Over two-thirds of patients with endometrioid uterine cancer in the Surveillance, Epidemiology and End Results program from 1988 to 2001 did not undergo a lymphadenectomy.
These patients were compared to those who had a lymphadenectomy.
Kaplan-Meier methods and Cox proportional hazards regression analyses were employed.
Of 39,396 women (median age: 65 years) with endometrioid uterine cancers, 12,333 (31.3%) underwent surgical staging procedures including lymphadenectomy.
The remainder did not receive a lymphadenectomy.
The 5-year disease-specific survival (DSS) of stages I-IV women who underwent lymphadenectomy were 95.5%, 90.4%, 73.8%, and 53.3% compared to 96.6%, 82.2%, 63.1%, and 26.9% in those without lymphadenectomy (p>0.05 for stage I; p<0.001 for stages II-IV). In stage I patients, those who did not receive lymphadenectomy had a higher proportion of tumors with grade 1 histology and/or disease limited to the endometrium compared to those who underwent lymphadenectomy (54.8 % vs. 34.7%; p<0.001, grade 1 disease; 26.6% vs. 15.9%; p<0.001, no myometrial invasion). In patients with stage I grade 3 disease, those who underwent lymphadenectomy had a better 5-year DSS than those without lymphadenectomy (90% vs. 85%; p=0.0001); however, no benefit for lymphadenectomy was seen for patients with stage I grade 1 (p=0.26) and grade 2 (p=0.14) disease.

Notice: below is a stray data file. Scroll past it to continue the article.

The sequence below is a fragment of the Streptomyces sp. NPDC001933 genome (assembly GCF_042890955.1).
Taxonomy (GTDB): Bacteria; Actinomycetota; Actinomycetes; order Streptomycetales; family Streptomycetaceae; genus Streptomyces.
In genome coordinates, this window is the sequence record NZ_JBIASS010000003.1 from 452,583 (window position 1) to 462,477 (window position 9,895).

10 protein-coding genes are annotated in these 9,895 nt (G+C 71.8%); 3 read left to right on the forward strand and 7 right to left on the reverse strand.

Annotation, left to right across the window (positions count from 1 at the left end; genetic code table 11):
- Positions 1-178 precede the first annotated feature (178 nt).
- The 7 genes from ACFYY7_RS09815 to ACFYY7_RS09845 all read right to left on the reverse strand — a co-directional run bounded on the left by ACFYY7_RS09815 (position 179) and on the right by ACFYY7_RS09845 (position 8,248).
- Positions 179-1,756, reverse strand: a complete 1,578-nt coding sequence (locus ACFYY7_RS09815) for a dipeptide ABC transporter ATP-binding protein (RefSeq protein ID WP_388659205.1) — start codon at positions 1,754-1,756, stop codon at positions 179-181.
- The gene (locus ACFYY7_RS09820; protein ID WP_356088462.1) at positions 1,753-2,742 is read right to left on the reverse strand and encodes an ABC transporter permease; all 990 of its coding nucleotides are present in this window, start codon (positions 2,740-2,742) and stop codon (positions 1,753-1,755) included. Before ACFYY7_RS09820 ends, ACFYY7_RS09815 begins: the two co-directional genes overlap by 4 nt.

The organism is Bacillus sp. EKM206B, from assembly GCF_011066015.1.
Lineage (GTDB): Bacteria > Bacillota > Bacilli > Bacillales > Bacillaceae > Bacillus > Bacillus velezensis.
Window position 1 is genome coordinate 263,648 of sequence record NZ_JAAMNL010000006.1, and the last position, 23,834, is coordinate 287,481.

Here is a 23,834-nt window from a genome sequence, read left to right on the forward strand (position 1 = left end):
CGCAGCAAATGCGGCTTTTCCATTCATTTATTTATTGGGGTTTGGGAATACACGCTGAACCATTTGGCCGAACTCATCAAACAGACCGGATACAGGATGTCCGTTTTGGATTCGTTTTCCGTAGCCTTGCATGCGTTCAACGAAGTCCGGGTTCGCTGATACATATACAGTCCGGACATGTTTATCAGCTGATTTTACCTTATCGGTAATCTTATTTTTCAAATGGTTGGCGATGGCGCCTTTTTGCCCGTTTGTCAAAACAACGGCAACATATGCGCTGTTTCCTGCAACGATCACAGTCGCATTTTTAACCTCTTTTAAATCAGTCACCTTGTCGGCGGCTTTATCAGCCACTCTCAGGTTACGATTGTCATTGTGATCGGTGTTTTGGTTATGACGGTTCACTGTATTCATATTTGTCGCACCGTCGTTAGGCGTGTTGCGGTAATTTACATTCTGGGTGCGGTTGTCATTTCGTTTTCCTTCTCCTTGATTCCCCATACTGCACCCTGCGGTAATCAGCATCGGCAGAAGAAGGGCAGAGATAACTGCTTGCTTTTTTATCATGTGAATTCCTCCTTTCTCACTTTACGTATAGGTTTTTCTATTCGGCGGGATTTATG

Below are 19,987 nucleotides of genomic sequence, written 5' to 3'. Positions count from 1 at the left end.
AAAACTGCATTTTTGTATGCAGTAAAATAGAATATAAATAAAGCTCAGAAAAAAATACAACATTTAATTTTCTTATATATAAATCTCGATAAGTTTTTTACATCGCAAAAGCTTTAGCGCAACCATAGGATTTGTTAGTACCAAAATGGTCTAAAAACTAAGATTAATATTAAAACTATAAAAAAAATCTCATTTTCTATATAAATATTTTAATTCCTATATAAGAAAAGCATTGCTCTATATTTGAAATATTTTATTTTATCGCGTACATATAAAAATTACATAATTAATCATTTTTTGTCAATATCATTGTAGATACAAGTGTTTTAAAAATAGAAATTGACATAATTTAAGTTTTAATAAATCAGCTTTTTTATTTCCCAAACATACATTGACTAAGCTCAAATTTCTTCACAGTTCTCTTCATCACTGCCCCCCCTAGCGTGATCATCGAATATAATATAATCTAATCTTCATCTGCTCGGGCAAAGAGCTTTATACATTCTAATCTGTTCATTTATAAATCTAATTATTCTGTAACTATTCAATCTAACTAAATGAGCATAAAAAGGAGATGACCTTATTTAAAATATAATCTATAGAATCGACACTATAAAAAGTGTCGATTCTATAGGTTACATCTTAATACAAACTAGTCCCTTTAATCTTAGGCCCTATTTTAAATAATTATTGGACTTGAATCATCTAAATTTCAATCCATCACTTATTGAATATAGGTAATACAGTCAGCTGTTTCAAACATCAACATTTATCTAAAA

On multivariable analysis, younger age, Caucasian race, early-stage disease, low grade histology, and lymphadenectomy were independent prognostic factors for improved disease-specific survival.
Our data suggest that lymphadenectomy is associated with an improved survival in stage I grade 3 and more advanced endometrioid uterine cancers.
Department of Obstetrics, Gynecology, and Reproductive Sciences, University of California, San Francisco School of Medicine, University of California, San Francisco Comprehensive Cancer Center, San Francisco, CA 94143, USA. chanjohn [at] obgyn.ucsf.edu
Gynecol Oncol. 2007 Aug;106(2):282-8
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